JUROR: Yes. During the Article 32 you were all in favor of Dr. MacDonald and now you are all against him. You disbelieve everything he told you since then or you believe everything he told you during the Article 32?
A He told me nothing during the Article 32 but what happened that night in the house. At no time did he ever tell us what happened in the house that night. The only time that we found out was when we read the transcript. See. And up until that point I was positive, and so was my wife, the man was innocent. But then you are faced with this testimony as to what happened in that house that night and you read it and compare it with facts. It just can't be. It couldn't happen the way he said it happened. It's just not possible. That many outlandish personalities just do not fall into one place. I mean one or two things -- you can understand one or two things being completely freakish, but not the whole story. The whole story has to be a fabrication. It just can't have happened that way.
JUROR: When did you read the transcript?
A I asked the army and the army finally gave me a transcript. They said they would give me a copy provided Captain MacDonald would sign a release. I got a copy of that transcript sometime in January or February of 1971.
JUROR: I have a question. Since you believed in his innocence, did you instigate or do you know of any political pressure against the army to drop charges against him?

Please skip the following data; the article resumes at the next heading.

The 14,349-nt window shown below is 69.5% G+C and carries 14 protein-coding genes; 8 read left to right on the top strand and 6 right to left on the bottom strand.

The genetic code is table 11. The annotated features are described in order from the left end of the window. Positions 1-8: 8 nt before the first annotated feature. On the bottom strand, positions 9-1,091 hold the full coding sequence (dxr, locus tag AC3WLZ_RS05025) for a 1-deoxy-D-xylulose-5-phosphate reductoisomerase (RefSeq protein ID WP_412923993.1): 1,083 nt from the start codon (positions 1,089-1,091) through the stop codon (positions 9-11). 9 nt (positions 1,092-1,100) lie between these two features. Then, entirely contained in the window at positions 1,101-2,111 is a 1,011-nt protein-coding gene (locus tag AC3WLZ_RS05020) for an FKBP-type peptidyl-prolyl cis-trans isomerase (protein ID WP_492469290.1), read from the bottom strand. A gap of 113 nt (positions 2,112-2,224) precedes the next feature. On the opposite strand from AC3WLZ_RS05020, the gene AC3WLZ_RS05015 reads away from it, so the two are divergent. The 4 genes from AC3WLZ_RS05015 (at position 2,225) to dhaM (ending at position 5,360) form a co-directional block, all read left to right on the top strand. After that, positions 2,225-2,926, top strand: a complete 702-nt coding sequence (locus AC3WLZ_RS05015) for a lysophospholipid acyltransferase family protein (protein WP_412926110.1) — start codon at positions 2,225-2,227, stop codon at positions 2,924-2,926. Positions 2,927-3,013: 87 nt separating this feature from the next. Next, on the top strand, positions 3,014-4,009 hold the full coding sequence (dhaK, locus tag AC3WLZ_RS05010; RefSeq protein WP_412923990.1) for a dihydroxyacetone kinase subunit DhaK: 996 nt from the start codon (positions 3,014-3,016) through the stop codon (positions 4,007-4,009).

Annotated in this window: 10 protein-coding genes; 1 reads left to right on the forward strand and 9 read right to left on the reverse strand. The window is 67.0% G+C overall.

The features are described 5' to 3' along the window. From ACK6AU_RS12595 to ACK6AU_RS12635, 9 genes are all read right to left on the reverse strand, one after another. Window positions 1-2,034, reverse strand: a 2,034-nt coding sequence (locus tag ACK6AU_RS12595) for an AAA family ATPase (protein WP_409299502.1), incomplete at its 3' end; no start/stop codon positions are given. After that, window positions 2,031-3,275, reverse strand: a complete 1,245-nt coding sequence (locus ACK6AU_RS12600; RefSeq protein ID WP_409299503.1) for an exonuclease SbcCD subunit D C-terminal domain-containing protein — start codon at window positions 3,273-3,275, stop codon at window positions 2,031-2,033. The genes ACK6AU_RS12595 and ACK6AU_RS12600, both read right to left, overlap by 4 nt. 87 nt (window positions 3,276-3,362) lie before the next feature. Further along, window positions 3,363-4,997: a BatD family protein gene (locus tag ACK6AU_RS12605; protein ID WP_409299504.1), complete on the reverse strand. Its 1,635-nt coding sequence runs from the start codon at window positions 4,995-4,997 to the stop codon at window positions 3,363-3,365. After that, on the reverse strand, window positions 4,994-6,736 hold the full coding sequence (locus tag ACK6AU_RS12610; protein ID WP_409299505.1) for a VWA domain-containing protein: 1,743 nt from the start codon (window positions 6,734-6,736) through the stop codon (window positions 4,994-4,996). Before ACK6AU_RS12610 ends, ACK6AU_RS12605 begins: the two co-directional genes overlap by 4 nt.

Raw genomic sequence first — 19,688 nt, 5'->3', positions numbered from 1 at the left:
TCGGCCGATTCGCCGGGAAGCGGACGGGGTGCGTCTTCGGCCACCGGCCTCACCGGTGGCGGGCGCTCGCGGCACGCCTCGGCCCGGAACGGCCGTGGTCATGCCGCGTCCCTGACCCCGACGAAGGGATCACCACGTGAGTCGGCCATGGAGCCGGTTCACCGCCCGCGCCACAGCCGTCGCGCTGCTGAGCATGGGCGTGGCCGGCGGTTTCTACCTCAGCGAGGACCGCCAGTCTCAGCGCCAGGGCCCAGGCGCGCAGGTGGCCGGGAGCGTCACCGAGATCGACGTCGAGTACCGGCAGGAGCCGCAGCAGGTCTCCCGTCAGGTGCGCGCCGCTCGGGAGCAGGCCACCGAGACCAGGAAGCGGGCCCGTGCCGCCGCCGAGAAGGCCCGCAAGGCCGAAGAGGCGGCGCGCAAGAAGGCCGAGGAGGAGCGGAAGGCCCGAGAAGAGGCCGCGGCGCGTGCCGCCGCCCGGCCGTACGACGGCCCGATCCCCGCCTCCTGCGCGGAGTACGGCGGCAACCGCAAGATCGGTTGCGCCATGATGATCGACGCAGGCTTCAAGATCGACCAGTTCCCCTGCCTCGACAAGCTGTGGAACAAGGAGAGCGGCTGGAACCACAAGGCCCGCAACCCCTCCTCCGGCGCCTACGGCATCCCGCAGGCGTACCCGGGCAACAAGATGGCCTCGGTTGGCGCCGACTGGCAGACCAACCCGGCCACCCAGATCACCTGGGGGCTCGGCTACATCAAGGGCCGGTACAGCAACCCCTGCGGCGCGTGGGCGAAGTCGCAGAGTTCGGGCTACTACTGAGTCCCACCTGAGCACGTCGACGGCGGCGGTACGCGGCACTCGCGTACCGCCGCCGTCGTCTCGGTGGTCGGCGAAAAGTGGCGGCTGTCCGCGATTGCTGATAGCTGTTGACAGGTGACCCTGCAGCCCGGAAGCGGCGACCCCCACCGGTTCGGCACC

A No, ma'am. I know of no such thing. To drop charges against him?
JUROR: Yes. Not to pursue it. Any political pressure?
A No, I know of no such thing.
JUROR: I have one. When you were visiting in the home did Jeff show any favoritism to one child or the other?
A I don't think so. Not that I noticed.
JUROR: Like when he bought one of them something, would he buy both of them something similar?
A Yes, I think so, pretty well.
JUROR: Do you think the CID and the MPs did a good job or a relatively good job?
A No, sir, I don't. I never did. I think there were a lot of mistakes made. Mistakes were explained to me as being overworked people. They were overworked. They had too many cases to handle, but that's their problem, not my problem. You're talking about the original investigation, not the reinvestigation?
JUROR: The original.
A The original one is the one I'm talking about. The reinvestigation, I think, was handled very, very well.
Q (Mr. Woerheide) I think it's fair to say there was an emergency situation.
A That's right.
Q At the time they came into the house.
A That's right. You were dealing with a group of men that had never dealt with a crime of this type and I don't know from personal knowledge.
Q You're not imputing bad faith?
A No, no, no. I'm not imputing anybody bad faith. I'm just saying inexperience or what have you. That type of thing.
FOREMAN: Are there no further questions? All right, Mr. Kassab, you are excused. Thank you very much.
[MR. KASSAB'S EXHIBITS 1-6 MARKED FOR IDENTIFICATION]
[MR. KASSAB DISMISSED]